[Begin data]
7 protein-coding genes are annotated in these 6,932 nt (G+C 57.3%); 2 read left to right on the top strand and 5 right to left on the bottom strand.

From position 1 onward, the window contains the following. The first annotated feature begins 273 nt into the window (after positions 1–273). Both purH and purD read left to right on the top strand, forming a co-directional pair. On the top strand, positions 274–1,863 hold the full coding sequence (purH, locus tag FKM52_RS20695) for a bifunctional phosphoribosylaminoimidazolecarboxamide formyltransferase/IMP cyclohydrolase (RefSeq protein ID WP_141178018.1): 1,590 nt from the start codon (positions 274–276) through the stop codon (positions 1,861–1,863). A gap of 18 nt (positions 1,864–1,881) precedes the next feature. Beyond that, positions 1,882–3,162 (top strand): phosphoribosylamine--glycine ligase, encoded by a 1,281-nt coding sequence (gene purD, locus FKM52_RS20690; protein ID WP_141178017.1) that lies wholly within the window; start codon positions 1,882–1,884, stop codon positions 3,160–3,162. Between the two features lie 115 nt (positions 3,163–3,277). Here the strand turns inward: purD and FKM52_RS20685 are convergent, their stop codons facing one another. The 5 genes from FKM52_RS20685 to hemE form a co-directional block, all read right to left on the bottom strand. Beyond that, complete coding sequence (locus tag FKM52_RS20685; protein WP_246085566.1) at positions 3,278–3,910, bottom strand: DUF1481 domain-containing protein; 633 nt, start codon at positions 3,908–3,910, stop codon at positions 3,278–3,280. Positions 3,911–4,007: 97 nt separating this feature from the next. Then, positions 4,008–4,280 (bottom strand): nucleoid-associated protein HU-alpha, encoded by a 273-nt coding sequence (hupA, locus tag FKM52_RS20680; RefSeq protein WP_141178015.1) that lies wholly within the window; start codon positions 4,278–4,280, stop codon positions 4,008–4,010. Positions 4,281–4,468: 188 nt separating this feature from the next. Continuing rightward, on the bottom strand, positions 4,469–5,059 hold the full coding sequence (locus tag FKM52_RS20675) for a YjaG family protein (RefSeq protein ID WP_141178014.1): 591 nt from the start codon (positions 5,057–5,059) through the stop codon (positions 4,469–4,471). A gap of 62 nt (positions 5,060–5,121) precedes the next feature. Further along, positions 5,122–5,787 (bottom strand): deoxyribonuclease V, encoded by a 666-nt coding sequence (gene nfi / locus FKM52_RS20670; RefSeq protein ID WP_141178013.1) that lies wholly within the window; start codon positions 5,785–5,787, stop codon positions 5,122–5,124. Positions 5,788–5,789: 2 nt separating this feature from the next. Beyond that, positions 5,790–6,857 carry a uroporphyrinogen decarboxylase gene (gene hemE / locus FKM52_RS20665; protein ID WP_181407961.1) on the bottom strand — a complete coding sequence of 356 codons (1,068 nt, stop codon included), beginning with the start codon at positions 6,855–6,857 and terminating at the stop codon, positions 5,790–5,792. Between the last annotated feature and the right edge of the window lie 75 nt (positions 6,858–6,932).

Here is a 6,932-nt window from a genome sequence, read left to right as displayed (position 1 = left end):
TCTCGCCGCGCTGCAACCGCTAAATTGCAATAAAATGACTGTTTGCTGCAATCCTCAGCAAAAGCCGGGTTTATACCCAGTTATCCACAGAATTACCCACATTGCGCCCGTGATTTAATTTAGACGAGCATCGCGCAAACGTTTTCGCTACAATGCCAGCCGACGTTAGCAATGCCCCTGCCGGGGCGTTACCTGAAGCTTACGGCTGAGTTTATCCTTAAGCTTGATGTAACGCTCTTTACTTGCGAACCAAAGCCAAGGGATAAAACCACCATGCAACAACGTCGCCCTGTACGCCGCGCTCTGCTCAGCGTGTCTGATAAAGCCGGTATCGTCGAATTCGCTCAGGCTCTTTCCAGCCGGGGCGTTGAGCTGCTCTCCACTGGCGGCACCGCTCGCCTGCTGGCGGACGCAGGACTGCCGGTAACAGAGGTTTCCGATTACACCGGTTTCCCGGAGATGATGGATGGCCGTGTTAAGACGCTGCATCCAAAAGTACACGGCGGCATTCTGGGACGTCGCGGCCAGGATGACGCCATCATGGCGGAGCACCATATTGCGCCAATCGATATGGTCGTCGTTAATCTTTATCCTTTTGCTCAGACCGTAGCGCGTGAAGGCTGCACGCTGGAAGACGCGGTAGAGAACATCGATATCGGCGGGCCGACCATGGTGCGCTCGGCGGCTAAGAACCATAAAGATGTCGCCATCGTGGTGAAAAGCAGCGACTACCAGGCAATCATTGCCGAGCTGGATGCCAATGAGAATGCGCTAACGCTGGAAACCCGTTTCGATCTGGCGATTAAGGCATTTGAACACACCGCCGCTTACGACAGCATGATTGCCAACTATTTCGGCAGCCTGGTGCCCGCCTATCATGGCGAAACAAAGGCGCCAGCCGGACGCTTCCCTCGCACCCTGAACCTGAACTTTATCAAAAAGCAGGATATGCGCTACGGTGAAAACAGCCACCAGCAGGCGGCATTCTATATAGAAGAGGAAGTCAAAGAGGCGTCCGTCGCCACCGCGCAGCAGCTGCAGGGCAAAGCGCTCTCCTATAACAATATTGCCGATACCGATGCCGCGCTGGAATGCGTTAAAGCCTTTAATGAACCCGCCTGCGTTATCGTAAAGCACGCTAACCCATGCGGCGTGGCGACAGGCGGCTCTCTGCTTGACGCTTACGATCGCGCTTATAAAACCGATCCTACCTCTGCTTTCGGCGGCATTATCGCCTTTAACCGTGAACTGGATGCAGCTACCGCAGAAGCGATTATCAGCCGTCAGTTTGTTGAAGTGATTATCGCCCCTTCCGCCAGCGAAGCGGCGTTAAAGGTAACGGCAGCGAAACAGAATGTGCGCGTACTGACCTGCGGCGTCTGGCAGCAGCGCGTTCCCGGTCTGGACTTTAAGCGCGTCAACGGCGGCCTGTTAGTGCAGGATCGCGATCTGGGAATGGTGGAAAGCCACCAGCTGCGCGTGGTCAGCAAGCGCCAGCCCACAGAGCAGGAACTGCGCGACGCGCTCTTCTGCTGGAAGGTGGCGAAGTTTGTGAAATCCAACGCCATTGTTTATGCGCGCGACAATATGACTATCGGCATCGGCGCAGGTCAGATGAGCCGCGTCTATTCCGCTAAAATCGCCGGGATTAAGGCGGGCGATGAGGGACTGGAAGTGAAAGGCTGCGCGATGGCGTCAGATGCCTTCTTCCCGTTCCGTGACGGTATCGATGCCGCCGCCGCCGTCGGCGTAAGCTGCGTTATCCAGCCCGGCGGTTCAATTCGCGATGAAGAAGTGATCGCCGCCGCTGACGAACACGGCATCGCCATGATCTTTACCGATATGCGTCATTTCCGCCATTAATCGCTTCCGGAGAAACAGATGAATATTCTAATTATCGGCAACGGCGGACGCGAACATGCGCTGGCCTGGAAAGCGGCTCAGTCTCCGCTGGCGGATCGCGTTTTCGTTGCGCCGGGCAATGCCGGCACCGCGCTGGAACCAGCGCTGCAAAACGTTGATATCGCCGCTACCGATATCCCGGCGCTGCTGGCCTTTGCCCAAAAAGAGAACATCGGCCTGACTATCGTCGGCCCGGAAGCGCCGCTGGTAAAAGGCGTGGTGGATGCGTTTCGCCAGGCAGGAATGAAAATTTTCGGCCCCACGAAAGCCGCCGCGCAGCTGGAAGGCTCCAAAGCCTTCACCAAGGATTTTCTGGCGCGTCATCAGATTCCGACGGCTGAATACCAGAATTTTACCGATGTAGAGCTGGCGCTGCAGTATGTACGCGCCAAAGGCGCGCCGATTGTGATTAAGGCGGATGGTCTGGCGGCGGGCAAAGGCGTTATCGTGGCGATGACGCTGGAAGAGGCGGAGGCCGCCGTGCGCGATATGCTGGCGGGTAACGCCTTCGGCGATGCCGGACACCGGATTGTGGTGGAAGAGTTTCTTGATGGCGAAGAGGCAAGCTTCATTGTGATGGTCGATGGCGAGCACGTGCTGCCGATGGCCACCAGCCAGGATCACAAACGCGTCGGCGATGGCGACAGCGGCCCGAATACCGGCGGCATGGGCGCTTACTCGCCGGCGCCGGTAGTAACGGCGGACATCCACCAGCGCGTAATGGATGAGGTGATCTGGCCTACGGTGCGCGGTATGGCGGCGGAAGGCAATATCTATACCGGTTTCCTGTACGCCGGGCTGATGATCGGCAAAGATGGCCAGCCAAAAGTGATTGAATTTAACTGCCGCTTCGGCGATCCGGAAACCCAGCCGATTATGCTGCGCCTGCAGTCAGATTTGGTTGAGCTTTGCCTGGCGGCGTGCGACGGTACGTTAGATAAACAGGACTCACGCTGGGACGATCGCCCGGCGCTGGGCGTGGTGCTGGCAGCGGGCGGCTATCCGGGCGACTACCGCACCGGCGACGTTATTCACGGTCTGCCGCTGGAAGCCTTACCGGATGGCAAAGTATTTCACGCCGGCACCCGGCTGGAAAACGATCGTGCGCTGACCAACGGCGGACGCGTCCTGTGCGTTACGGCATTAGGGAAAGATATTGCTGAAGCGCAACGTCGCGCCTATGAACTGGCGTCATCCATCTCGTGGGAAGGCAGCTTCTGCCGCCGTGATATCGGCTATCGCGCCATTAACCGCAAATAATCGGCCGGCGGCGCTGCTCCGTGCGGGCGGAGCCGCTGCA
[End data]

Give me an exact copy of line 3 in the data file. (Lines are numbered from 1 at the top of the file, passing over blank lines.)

Here is a 6,932-nt window from a genome sequence, read left to right as displayed (position 1 = left end):